How do I Catch Live Bait for Fishing?

How do I Catch Live Bait for Fishing?Fishing with live bait often produces good results, especially if the angler can present prey that fish typically see in the course of their feeding. These creatures include worms, insect larvae, adult insects and minnows. While you can opt to purchase many kinds of live bait at your local tackle shop, you can also save money, get some exercise and have some fun catching it yourself.


Difficulty: Moderate

How to:

Things You’ll Need:
  • Flashlight
  • Plastic containers
  • Fine mesh net
  • Fishing tackle
Step 1
Shine a flashlight on the ground during a warm damp evening to locate and catch night crawlers. Bend down as you walk with your light shining directly in front of you. Grab any night crawlers you spot quickly, using your thumb and first two fingers to pin the large worm down until you can get a better grip. Apply steady but gentle pressure to bring the night crawler out of its hole. Place it in a container after you catch it.
Step 2
Dislodge rocks from the shallows of rivers, brooks and streams to catch crayfish. These small crustaceans typically hide under rocks underwater during the day. Look for them to be more active at night; they will often be close to shore in less than 6 inches of water. Catch the crayfish by putting a large plastic container or a fine mesh net behind them and bringing your other hand toward the crayfish. Crayfish move backward in the water, so this will usually cause the crayfish to swim right into the container or net where you can scoop it up.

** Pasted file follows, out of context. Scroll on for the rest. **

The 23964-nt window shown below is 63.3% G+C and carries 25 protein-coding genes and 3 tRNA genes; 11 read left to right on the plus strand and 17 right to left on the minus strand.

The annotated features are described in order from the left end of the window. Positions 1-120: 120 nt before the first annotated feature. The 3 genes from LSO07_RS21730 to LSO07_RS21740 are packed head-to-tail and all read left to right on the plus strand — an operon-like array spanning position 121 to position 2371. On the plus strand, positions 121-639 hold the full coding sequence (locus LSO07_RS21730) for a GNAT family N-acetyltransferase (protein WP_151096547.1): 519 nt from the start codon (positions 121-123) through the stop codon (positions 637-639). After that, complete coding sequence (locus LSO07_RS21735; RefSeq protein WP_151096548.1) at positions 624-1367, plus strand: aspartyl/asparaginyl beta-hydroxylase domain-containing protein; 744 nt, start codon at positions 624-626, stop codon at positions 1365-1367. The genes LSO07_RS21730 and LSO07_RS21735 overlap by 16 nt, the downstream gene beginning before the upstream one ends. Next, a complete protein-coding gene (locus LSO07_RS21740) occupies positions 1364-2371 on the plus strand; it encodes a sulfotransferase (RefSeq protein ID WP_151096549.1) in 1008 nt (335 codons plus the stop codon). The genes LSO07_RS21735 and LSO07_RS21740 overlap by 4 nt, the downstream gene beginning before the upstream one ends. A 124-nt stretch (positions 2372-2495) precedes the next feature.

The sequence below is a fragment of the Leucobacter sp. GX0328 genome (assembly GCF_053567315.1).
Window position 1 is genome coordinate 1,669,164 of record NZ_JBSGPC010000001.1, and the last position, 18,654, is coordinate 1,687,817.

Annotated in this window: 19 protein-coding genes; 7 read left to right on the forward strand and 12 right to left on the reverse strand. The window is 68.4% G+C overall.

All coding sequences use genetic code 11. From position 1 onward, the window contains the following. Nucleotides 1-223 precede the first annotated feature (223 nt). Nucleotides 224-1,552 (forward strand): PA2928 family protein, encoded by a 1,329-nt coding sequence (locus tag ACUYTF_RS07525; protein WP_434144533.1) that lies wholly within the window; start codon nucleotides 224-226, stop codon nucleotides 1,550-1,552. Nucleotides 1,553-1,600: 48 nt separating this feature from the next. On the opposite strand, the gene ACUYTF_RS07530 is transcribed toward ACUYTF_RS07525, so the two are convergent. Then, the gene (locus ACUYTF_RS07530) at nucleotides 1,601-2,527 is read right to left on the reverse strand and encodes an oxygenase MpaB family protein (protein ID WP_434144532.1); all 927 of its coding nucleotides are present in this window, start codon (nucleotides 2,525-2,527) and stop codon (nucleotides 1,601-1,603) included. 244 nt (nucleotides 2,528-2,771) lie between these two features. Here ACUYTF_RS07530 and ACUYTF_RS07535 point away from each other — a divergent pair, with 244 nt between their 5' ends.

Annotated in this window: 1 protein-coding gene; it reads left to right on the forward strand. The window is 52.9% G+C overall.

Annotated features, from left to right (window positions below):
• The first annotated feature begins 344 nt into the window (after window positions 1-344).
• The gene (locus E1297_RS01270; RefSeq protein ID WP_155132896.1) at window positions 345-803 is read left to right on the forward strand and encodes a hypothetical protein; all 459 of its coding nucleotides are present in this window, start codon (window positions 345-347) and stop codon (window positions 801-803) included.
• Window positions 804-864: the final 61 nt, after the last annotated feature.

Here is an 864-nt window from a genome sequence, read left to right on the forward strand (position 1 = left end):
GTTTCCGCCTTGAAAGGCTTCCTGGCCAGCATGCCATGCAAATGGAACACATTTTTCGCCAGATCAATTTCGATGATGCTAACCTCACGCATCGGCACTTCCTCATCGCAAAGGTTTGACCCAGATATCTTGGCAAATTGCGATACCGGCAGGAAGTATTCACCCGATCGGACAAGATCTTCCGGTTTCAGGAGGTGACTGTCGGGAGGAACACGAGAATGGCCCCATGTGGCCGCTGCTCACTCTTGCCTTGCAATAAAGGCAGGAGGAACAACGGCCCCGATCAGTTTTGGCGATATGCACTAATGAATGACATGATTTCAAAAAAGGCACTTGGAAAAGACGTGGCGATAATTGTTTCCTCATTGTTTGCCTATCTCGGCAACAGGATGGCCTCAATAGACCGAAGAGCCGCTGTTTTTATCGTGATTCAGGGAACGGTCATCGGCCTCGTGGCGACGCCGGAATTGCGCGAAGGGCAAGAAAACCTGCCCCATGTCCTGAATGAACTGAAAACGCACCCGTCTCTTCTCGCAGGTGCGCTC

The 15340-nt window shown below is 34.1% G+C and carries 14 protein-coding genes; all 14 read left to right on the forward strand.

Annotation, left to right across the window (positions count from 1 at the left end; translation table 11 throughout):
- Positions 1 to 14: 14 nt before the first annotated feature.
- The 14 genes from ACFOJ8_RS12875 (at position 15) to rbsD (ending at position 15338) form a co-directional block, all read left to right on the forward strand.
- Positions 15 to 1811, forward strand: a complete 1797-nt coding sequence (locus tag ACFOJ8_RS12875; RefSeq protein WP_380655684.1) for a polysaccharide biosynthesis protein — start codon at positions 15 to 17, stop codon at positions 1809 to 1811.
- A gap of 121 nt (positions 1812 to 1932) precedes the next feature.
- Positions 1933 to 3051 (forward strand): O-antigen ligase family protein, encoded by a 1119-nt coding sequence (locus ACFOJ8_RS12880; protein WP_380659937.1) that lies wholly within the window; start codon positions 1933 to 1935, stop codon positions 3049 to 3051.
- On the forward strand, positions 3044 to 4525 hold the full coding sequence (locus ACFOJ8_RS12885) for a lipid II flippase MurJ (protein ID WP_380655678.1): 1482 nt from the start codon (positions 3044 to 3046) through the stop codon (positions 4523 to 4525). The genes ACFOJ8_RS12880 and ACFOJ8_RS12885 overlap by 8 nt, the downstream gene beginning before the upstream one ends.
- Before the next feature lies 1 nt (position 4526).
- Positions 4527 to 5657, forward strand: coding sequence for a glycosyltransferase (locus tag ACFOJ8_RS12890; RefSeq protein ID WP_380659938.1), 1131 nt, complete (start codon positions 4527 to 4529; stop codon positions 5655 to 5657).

Step 3
Tear apart rotted logs and turn over downed tree trunks and large rocks to catch insect larvae. Walk through woodlands after a rain when the moisture will make ripping open stumps and logs less problematic. Kick at stumps and logs to see how rotten they may be. Have a container at your disposal for the grubs you discover. Look in vegetable gardens and under the leaves of low hanging branches for insect larvae feeding on vegetation.
Step 4
Walk through the tall grass of meadows and fields to scare up grasshoppers. Look ahead as you walk for any jumping insects and follow their flight as they escape in front of you. Cup your hand and swipe rapidly at grasshoppers as they cling to the blades of grass before they get the chance to jump away. Use a thin mesh net if one is available to increase your chances of corralling these bugs.
Step 5
Catch smaller fish such as dace and pumpkinseeds using a piece of worm suspended beneath a fishing float. You can cut fish such as these up into chunks and smaller pieces to tempt larger species, including catfish. Use a No. 4 hook tied beneath a fishing float about 18 inches from the hook and cast close to shore. Watch the bobber closely and hook the fish when you see the float begin to go down in the water. Place the baitfish in a pail of water until you are ready to use them.

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